People in fandom (predominantly young women) usually project onto their favorite male person in fandom as a kind of power fantasy, in order to explore the autonomy of being male (men are inherently considered to be the sexual borderline for society; they are, in a way, gender-less. The have the most agency and power in a patriarchal society. An audience member walking into a movie, or a person reading a book, will usually expect the story to be about a man. It’s just a side effect of an uneven world). Yes, sex is usually a part of this projection, at least in fanfiction writings, but sex is just another form of intimacy which is heavily dictated by gender. The fact that the partner of this character is usually male (even for lesbian content creators) is not for nothing; that partner is also on equal footing. It’s essentially the ultimate relationship fantasy, especially when reality is full of toxic masculinity and objectification.

    To choose Paul as a female stand-in because he’s coded as feminine, or the less dominant Beatle, is counter-intuitive. There are fandom spaces for female-coded projection/empowerment. And accessibility isn’t an issue for fans. You’ll find a fandom for all sorts of bizarre, non-human entities, from furries to supernatural creatures to transformers (and yes, there’s smut for it all). Paul is being chosen for projection BECAUSE he is male. Any mischaracterization that follows has nothing to do with him and everything to do with the author: fans merely likely to select their favorite toys from the box to act out their favorite stories. Sometimes the stories don’t fit at all, and that’s fine. It’s for fun.

    Additionally, even the members of fandom who take this way, way too far, and lose sense of the boundary between reality and fantasy, have yet to be any kind of threat to Beatles fandom as a whole. PID is and has always been a huge issue, but unlike slash it isn’t based in exploration; it’s a conspiracy based in paranoia.

    And lastly, I think it’s actually profoundly sad that slash fandom might become subject to a question of ethics. The vast majority of it is adolescent and teenage girls who, if I remember correctly, are the demographic upon which the fandom was built in the fifties and sixties. For us old people to sit in forums and discuss whether or not to police their enjoyment of the Beatles unironically is disingenuous to me. The Beatles weren’t just a band, they were a sexual revolution, and one that is still ongoing.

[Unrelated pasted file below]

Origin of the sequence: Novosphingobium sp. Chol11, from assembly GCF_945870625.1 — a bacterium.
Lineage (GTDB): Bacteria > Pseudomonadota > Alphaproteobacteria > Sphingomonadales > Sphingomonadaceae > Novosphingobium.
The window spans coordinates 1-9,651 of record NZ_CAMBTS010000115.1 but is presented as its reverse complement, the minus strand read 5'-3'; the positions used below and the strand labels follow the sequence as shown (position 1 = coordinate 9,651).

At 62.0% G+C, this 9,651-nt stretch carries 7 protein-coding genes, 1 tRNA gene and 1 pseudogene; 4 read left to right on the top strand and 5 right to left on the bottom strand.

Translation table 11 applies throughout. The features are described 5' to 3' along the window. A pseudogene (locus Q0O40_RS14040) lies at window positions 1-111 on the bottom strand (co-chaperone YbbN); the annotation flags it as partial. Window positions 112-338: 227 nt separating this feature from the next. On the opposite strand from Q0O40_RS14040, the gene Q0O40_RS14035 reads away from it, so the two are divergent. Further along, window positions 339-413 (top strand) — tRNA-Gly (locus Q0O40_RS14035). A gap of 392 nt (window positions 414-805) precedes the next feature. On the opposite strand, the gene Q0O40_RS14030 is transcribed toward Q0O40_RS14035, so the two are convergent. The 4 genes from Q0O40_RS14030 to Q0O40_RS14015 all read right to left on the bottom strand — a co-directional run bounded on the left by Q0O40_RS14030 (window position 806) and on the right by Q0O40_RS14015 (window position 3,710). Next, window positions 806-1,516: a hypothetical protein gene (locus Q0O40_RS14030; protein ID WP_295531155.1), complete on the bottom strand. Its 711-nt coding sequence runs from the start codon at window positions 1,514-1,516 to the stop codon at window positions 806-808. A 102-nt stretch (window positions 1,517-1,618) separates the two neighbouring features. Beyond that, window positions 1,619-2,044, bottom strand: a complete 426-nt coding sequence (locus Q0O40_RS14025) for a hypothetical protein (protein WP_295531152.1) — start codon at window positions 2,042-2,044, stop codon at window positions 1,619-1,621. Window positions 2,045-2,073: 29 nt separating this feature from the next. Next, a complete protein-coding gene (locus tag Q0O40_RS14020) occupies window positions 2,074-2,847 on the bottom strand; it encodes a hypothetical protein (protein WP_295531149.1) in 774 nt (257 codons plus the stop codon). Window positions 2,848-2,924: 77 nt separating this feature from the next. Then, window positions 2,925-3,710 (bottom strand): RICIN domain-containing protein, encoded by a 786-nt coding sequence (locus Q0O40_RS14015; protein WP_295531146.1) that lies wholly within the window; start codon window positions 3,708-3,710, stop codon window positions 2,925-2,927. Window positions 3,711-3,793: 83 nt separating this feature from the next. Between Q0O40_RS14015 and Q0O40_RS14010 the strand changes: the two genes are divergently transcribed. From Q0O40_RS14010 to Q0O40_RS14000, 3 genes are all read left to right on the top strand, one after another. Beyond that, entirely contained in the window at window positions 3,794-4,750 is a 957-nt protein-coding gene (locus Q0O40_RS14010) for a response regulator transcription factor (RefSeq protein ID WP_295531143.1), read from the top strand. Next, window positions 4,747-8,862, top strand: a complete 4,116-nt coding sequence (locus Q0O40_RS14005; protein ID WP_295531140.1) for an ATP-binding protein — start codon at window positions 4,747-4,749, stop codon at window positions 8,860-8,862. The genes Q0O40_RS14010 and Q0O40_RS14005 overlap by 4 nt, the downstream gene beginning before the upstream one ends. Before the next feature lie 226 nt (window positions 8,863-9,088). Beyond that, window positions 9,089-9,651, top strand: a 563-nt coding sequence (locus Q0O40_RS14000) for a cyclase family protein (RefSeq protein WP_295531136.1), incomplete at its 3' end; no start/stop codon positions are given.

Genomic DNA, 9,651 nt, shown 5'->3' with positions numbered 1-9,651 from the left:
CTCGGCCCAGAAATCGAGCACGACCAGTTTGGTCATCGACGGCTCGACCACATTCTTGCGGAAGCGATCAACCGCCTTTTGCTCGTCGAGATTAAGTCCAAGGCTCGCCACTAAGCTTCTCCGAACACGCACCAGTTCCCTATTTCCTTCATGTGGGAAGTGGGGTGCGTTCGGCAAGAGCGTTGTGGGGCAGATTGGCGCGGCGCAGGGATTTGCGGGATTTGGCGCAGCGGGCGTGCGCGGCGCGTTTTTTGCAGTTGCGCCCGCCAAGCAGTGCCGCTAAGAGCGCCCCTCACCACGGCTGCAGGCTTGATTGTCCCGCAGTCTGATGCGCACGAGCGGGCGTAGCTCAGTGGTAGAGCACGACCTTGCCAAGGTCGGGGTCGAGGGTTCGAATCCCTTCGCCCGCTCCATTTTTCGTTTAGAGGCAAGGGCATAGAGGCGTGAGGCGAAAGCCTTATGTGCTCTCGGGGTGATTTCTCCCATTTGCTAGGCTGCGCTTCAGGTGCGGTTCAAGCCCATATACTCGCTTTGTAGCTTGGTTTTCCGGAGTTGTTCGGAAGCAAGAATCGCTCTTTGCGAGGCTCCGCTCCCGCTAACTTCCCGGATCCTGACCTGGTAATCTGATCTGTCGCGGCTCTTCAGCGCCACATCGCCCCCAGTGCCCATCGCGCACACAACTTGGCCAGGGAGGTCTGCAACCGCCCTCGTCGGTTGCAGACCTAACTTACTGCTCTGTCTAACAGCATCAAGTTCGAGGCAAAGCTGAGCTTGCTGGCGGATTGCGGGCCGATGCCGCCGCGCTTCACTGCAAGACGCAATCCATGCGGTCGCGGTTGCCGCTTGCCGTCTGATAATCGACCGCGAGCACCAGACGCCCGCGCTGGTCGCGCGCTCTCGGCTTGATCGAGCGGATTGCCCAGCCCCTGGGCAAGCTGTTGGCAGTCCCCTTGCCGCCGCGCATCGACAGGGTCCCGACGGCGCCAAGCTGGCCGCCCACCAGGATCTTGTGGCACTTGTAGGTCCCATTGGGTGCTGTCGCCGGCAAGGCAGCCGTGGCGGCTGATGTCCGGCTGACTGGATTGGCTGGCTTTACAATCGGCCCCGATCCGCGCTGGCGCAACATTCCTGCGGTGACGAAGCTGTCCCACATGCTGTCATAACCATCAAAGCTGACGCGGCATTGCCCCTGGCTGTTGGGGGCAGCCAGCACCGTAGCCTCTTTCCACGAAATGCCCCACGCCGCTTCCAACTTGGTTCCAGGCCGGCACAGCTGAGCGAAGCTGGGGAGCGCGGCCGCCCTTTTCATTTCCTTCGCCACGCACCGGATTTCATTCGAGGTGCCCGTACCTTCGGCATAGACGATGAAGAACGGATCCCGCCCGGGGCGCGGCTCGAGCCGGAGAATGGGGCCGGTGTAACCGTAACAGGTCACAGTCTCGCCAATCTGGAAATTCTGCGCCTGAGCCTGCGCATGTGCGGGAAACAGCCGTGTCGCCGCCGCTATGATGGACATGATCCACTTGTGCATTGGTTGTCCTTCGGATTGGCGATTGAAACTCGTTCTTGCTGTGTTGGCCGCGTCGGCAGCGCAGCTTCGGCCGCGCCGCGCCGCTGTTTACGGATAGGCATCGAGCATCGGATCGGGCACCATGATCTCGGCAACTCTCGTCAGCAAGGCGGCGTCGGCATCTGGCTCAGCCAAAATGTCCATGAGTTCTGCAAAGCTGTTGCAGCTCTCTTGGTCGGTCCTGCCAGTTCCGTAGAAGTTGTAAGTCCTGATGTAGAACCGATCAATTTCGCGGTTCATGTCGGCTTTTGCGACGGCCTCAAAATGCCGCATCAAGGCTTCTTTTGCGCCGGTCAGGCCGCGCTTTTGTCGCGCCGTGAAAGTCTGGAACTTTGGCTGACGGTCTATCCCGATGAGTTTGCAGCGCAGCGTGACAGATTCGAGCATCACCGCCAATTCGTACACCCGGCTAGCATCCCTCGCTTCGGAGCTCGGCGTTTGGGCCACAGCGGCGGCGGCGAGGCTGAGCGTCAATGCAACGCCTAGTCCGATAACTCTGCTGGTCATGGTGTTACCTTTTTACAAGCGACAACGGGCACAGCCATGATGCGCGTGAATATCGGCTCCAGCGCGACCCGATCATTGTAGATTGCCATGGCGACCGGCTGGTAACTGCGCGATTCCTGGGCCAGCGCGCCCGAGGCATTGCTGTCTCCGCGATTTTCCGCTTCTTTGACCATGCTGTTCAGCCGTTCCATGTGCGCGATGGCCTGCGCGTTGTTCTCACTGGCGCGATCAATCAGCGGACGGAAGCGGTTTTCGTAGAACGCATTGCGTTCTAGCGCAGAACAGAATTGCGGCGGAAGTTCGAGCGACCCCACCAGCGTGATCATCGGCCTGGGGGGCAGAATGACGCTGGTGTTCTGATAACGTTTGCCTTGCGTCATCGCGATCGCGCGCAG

• Nancy Carr Nancy Carr wrote:

      Bee, really important points about the significance of both participants in J/P having power. I think what you say about this kind of fanfiction empowering women makes complete sense.
      To your point about whether slash fandom is subject to questions of ethics: I think that being human and acting in the world involves us in ethical issues, whether we recognize them or not. That emphatically doesn’t mean we should be “policing” anyone. It just means that what we do and say does have a moral/ethical dimension.
      I want to reiterate that I have NO problem whatsoever with what people write or consume in the fictional domain, including fanfiction. From what I can tell from a distance, it seems like a largely healthy space for creators and consumers to explore narrative, sexuality, and power and build community. In fandoms focused on fictional characters, the kind of ethical questions I’m talking about don’t arise. The originator of a set of characters may or may not like the stories fans make up about those characters, but once those characters are released into the wild, I think part of the deal is that anything goes. Of course the originator can still comment on what’s being done with the characters, there is just no right to control what is done with them.